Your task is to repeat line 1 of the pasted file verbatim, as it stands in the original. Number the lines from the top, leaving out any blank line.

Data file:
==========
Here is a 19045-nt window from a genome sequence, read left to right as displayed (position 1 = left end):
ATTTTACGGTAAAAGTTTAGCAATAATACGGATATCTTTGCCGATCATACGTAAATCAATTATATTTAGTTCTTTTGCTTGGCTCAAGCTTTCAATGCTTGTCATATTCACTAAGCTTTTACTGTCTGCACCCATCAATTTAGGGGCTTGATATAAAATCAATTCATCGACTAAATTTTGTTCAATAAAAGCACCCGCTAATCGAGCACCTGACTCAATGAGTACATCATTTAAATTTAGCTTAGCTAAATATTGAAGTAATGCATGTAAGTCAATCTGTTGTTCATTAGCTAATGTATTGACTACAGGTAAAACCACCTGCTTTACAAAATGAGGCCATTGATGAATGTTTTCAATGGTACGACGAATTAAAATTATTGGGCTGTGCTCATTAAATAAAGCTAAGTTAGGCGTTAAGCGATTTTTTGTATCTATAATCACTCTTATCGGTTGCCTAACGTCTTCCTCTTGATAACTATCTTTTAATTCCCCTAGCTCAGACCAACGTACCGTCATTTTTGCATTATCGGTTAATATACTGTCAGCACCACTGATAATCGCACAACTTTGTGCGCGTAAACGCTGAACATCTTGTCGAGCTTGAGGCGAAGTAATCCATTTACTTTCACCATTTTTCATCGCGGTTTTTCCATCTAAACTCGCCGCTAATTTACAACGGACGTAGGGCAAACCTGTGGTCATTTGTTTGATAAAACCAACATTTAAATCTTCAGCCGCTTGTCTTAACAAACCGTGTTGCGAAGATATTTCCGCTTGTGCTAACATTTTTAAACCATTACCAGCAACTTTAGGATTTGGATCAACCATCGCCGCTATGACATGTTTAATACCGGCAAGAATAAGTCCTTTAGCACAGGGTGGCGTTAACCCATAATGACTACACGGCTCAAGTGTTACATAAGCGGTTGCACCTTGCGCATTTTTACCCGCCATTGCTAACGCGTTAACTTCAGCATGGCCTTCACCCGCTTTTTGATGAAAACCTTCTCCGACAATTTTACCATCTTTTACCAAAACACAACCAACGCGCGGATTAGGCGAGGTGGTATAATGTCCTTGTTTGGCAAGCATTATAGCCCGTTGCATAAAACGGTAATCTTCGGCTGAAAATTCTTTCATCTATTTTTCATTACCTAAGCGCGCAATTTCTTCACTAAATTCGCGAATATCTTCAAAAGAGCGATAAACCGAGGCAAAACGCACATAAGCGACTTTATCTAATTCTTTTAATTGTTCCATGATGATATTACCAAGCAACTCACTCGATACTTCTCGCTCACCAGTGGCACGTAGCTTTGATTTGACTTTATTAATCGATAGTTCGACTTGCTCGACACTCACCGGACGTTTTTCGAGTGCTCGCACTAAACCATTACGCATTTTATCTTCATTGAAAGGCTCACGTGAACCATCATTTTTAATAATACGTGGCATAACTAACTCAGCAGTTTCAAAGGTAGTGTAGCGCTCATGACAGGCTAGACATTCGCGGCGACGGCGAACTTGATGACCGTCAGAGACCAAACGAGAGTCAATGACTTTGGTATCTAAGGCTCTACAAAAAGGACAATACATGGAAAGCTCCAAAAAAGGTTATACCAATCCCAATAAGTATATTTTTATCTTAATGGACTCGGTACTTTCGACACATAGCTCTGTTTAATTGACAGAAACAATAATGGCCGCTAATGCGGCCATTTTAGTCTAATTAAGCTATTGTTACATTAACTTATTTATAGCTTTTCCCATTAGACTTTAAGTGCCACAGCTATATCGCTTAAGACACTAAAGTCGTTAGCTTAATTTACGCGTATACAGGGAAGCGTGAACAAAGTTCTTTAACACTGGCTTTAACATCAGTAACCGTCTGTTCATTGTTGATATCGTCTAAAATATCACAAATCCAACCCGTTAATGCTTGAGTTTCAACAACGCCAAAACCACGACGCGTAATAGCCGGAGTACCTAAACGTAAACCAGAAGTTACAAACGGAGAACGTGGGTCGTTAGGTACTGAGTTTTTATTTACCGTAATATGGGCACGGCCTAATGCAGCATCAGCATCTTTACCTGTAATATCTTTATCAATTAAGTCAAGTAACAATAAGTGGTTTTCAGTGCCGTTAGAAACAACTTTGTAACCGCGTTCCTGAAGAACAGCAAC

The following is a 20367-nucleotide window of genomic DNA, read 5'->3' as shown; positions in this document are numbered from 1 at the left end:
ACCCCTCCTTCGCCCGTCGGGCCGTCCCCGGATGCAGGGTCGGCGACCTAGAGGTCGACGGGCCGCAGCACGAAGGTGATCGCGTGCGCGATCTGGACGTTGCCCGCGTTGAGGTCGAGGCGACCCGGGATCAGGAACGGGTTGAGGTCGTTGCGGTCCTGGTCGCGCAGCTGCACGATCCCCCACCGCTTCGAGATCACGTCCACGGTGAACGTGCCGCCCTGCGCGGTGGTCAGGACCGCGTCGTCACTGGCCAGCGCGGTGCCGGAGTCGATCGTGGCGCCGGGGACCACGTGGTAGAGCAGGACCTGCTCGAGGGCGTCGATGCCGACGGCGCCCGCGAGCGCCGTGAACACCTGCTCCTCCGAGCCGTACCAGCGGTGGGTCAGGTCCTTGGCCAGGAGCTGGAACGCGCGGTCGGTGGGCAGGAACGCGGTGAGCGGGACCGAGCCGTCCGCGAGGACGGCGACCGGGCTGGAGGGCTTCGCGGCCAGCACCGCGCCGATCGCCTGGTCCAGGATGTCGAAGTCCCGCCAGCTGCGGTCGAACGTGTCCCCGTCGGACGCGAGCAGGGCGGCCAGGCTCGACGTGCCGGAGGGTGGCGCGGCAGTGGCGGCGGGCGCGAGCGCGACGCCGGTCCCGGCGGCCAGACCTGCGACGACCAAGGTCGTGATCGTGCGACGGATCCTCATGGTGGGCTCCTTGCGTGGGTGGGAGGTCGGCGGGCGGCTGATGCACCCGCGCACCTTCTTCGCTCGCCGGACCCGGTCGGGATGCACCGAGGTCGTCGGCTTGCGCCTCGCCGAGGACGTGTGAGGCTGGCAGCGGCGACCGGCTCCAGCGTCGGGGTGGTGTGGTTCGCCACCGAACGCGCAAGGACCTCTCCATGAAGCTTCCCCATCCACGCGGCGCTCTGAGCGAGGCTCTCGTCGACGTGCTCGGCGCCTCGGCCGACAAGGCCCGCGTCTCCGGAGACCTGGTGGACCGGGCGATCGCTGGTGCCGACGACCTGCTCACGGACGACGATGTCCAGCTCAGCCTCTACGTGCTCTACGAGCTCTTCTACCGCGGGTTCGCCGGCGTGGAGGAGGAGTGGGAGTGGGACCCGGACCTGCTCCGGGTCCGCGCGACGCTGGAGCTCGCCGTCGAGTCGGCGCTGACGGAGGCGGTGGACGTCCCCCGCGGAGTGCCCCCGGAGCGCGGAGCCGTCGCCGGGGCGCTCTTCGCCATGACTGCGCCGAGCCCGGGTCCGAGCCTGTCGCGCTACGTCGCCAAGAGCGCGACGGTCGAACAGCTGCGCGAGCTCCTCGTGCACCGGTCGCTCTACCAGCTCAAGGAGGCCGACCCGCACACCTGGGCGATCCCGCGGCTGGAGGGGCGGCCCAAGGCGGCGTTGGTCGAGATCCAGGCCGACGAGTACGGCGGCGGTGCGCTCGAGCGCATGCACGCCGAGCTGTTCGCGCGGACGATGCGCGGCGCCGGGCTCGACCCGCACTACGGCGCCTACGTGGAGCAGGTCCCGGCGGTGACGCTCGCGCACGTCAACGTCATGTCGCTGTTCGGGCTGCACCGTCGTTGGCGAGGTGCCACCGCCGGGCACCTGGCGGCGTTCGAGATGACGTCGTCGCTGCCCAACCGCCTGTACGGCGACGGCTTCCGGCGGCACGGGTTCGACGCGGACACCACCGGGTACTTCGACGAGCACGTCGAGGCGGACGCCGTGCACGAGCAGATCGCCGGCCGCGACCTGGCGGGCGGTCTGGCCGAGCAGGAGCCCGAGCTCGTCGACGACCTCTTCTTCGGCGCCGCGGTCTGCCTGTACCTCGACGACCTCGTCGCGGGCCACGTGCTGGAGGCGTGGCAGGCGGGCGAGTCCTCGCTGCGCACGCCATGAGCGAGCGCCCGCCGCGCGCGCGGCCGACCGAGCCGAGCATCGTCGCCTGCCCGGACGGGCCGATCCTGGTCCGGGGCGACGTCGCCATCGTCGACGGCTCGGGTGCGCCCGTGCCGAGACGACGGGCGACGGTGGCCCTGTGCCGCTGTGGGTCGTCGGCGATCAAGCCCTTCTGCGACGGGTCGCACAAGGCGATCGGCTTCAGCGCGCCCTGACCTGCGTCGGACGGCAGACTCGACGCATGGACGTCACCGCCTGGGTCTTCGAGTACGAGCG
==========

Here is a 19045-nt window from a genome sequence, read left to right as displayed (position 1 = left end):